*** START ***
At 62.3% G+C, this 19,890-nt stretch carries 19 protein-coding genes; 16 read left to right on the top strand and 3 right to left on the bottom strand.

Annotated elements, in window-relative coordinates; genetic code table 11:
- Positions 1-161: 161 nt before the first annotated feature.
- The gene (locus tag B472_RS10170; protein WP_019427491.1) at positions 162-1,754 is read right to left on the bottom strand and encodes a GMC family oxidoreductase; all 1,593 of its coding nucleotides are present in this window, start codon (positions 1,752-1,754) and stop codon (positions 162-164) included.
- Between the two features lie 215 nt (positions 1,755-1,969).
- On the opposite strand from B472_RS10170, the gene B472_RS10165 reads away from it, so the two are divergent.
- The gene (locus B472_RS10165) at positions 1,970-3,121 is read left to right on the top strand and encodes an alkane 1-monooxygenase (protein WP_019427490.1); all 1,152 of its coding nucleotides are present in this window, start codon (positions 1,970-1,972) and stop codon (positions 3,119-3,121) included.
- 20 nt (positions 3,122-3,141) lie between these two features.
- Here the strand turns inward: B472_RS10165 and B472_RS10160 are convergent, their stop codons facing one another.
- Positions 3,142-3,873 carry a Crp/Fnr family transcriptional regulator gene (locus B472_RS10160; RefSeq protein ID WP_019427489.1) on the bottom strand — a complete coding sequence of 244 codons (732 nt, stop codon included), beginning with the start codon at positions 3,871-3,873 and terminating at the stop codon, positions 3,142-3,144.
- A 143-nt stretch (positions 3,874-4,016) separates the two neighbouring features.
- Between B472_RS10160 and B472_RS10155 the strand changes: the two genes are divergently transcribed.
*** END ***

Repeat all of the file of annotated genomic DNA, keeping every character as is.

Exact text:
At 62.3% G+C, this 19,890-nt stretch carries 19 protein-coding genes; 16 read left to right on the top strand and 3 right to left on the bottom strand.

Annotated elements, in window-relative coordinates; genetic code table 11:
- Positions 1-161: 161 nt before the first annotated feature.
- The gene (locus tag B472_RS10170; protein WP_019427491.1) at positions 162-1,754 is read right to left on the bottom strand and encodes a GMC family oxidoreductase; all 1,593 of its coding nucleotides are present in this window, start codon (positions 1,752-1,754) and stop codon (positions 162-164) included.
- Between the two features lie 215 nt (positions 1,755-1,969).
- On the opposite strand from B472_RS10170, the gene B472_RS10165 reads away from it, so the two are divergent.
- The gene (locus B472_RS10165) at positions 1,970-3,121 is read left to right on the top strand and encodes an alkane 1-monooxygenase (protein WP_019427490.1); all 1,152 of its coding nucleotides are present in this window, start codon (positions 1,970-1,972) and stop codon (positions 3,119-3,121) included.
- 20 nt (positions 3,122-3,141) lie between these two features.
- Here the strand turns inward: B472_RS10165 and B472_RS10160 are convergent, their stop codons facing one another.
- Positions 3,142-3,873 carry a Crp/Fnr family transcriptional regulator gene (locus B472_RS10160; RefSeq protein ID WP_019427489.1) on the bottom strand — a complete coding sequence of 244 codons (732 nt, stop codon included), beginning with the start codon at positions 3,871-3,873 and terminating at the stop codon, positions 3,142-3,144.
- A 143-nt stretch (positions 3,874-4,016) separates the two neighbouring features.
- Between B472_RS10160 and B472_RS10155 the strand changes: the two genes are divergently transcribed.